“George Floyd can’t breathe! George Floyd can’t breathe!”

“When is enough, enough?”

“No justice, no peace! Prosecute the police!”

These are some of the chants that were heard up and down IL-71 on May 30. A crowd of over 200 people came together to peacefully protest the murder of George Floyd, an African-American man from Minnesota, and to show support for the Black Lives Matter movement. They held up homemade signs and drivers honked every minute as they passed by to show solidarity.

Floyd died while in police custody May 25. Video of the arrest went viral as one officer is seen kneeling on Floyd’s neck for nearly nine minutes and since then, protests and riots have erupted across the country to speak out against police brutality in America. One such protest was scheduled in Chicago on May 30, but not everyone who wanted to attend was able to. Oswego High School graduate Laurie Avila decided to organize another one in Oswego.

“I know a lot of people parents didn’t want them to go to Chicago because of possible dangers,” Avila said. “I just think it’s really, really important for people to have a voice and for people to be able to stand up for what they believe in regardless.”

This drove Avila, who is Hispanic, to organize the peaceful protest next to OHS. She made sure that there would be no violence and everything would be legal.

“We did have someone tell us that the cops were made aware of the , so we obviously called them to address that it’s a peaceful protest and to make sure that we were following all the things that we can to keep it as safe as possible,” said Avila. “We just wanted to make sure we were clear of what we could do and what we couldn’t do.”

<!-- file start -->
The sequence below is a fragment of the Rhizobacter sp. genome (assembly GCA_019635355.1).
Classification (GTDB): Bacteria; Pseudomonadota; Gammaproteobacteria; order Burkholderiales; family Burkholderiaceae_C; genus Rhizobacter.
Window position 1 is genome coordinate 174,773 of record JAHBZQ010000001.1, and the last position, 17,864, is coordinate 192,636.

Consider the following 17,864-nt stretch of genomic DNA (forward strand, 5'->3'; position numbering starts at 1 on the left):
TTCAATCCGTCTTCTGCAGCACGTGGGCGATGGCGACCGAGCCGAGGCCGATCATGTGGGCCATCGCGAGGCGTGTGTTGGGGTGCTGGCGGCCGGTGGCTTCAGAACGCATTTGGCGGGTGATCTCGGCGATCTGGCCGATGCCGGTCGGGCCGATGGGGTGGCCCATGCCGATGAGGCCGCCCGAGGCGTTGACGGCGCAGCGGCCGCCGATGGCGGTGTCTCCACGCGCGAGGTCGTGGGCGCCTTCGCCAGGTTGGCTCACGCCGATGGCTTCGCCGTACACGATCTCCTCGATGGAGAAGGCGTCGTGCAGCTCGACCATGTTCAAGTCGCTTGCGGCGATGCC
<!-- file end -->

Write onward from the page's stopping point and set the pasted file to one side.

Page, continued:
Protesters show off some of their signs. One reading Justice and Liberation, and another reading Justice can´t wait.
Protesters show off some of their signs advocating for justice for George Floyd and the Black Lives Matter movement.

Steve Aldrich, a 64 year old white man, joined to show his support of the Black Lives Matter movement.

“I’m tired of the inequality and systematic racism in America,” Aldrich said. “We’re fortunate in our community for the most part, but I’m not gonna stand for it. Injustice anywhere is a threat to justice everywhere.”

Nicholas Richard-Thompson, a graduate of OHS and a black member of BLM, was there to protest as well. 

“I’m very inspired by the students to come out here and engage in the struggle. And this is not something, when I was going here, that would have been possible,” Richard-Thompson said. “That shows that the political consciousness and social consciousness has raised exponentially”

The protest remained peaceful throughout the day and many people showed their support, both in person and through social media. It provided people from throughout the area a space to have their voices heard.

“I know I’m enraged about everything going on and I know a lot of people are enraged here as well,” said Avila. “We need change, and we need justice.”

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